Re: Carrier IQ's Cease-and-Desist Demand to Trevor Eckhart

Dear Mr. Dullea:

As you know, the Electronic Frontier Foundation represents Trevor Eckhart, the security researcher who published an analysis of Carrier IQ's software at services/loggers/carrieriq, and posted copies of Carrier IQ training materials at and Prior to Mr. Eckhart's publication, these materials were freely available to the public on a Carrier IQ website,

We have now had a chance to review your allegations against our client, and have concluded that they are entirely baseless. Mr. Eckhart used and made available these materials in order to educate consumers and security researchers about the functionality of your software, which he believes raises substantial privacy concerns. Mr. Eckhart's legitimate and truthful research is sheltered by both the fair use doctrine and the First Amendment.

Copyright Issues

With respect to your allegations of copyright infringement, Mr. Eckhart's analysis and publication of Carrier IQ's training materials is a classic fair use and, therefore, non-infringing. 17 U.S.C. § 107 ("the fair use of a copyrighted work . . . for purposes such as criticism, comment, news reporting . . . or research, is not an infringement of copyright."). Courts generally consider four factors in a fair use analysis: 1) the purpose and character of the use, 2) the nature of the copyrighted work, 3) the amount and substantiality of the portion used, and 4) the effect of the use on the potential market for the work. Id.; Campbell v. Acuff-Rose Music, 510 U.S. 569, 577 (1994). Each of these factors favors Mr. Eckhart.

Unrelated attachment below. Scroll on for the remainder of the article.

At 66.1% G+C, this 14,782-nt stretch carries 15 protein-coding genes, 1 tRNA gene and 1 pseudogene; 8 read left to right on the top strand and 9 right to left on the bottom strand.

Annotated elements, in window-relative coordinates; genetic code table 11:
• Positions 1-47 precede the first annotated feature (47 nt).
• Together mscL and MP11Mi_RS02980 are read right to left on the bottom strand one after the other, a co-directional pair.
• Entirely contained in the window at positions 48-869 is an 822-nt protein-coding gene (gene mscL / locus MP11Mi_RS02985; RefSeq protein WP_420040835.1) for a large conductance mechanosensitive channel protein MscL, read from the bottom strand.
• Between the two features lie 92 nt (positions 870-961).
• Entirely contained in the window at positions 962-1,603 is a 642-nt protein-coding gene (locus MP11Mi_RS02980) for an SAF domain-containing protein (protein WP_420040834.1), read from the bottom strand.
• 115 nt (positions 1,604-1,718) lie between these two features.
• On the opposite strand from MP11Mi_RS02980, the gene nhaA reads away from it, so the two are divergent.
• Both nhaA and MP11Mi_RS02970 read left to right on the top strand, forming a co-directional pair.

Purpose and character of the use. Mr. Eckhart's copying of any Carrier IQ materials was intended not to replicate Carrier IQ's original purpose for the documents, but rather to facilitate research and critical commentary about Carrier IQ's software. It is therefore a highly transformative use. See generally Campbell, 510 U.S. at 579 (transformative works "lie at the heart of the fair use doctrine's guarantee of breathing space within the confines of copyright"); Castle Rock Ent. v. Carol Pub. Group, Inc., 150 F.3d 132, 141 (2d Cir. 1998) (a transformative work "is the very type of activity that the fair use doctrine intends to protect for the enrichment of society."); Online Policy Group v. Diebold, Inc., 337 F. Supp. 2d 1195, 1201 (N.D. Cal. 2004) (finding students' publication of voting machine manufacturer's email archive to support public criticism of voting machines a transformative use).

Nature of the copyrighted work. The materials in question are factual rather than creative, and therefore subject to only the thinnest copyright protection. See Harper & Row, Publrs., Inc. v. Nation Enters., 471 U.S. 539, 563 (1985) ("The law generally recognizes a greater need to disseminate factual works than works of fiction or fantasy.").